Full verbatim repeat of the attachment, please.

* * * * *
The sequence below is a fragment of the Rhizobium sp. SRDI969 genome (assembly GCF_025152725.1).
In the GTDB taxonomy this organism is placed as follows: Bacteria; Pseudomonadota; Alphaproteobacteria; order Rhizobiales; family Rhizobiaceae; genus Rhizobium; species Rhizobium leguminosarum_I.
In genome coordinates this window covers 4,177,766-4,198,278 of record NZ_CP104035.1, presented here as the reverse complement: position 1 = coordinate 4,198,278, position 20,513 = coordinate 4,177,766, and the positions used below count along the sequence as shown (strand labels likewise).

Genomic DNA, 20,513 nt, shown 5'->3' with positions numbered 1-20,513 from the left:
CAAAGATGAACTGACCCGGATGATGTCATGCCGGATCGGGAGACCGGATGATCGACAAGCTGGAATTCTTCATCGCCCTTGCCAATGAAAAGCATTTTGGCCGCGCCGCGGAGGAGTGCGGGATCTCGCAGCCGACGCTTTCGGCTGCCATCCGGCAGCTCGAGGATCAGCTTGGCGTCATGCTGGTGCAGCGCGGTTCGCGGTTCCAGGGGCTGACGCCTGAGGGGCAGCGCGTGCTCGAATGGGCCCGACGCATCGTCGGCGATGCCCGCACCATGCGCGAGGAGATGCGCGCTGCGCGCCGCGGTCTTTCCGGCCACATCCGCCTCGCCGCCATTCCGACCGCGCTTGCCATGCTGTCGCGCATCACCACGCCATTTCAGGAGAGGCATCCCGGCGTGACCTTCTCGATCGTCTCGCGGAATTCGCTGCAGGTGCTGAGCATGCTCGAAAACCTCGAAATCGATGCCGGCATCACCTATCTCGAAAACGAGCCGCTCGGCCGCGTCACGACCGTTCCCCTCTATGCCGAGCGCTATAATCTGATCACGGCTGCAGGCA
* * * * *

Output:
The sequence below is a fragment of the Rhizobium sp. SRDI969 genome (assembly GCF_025152725.1).
In the GTDB taxonomy this organism is placed as follows: Bacteria; Pseudomonadota; Alphaproteobacteria; order Rhizobiales; family Rhizobiaceae; genus Rhizobium; species Rhizobium leguminosarum_I.
In genome coordinates this window covers 4,177,766-4,198,278 of record NZ_CP104035.1, presented here as the reverse complement: position 1 = coordinate 4,198,278, position 20,513 = coordinate 4,177,766, and the positions used below count along the sequence as shown (strand labels likewise).

Genomic DNA, 20,513 nt, shown 5'->3' with positions numbered 1-20,513 from the left:
CAAAGATGAACTGACCCGGATGATGTCATGCCGGATCGGGAGACCGGATGATCGACAAGCTGGAATTCTTCATCGCCCTTGCCAATGAAAAGCATTTTGGCCGCGCCGCGGAGGAGTGCGGGATCTCGCAGCCGACGCTTTCGGCTGCCATCCGGCAGCTCGAGGATCAGCTTGGCGTCATGCTGGTGCAGCGCGGTTCGCGGTTCCAGGGGCTGACGCCTGAGGGGCAGCGCGTGCTCGAATGGGCCCGACGCATCGTCGGCGATGCCCGCACCATGCGCGAGGAGATGCGCGCTGCGCGCCGCGGTCTTTCCGGCCACATCCGCCTCGCCGCCATTCCGACCGCGCTTGCCATGCTGTCGCGCATCACCACGCCATTTCAGGAGAGGCATCCCGGCGTGACCTTCTCGATCGTCTCGCGGAATTCGCTGCAGGTGCTGAGCATGCTCGAAAACCTCGAAATCGATGCCGGCATCACCTATCTCGAAAACGAGCCGCTCGGCCGCGTCACGACCGTTCCCCTCTATGCCGAGCGCTATAATCTGATCACGGCTGCAGGCA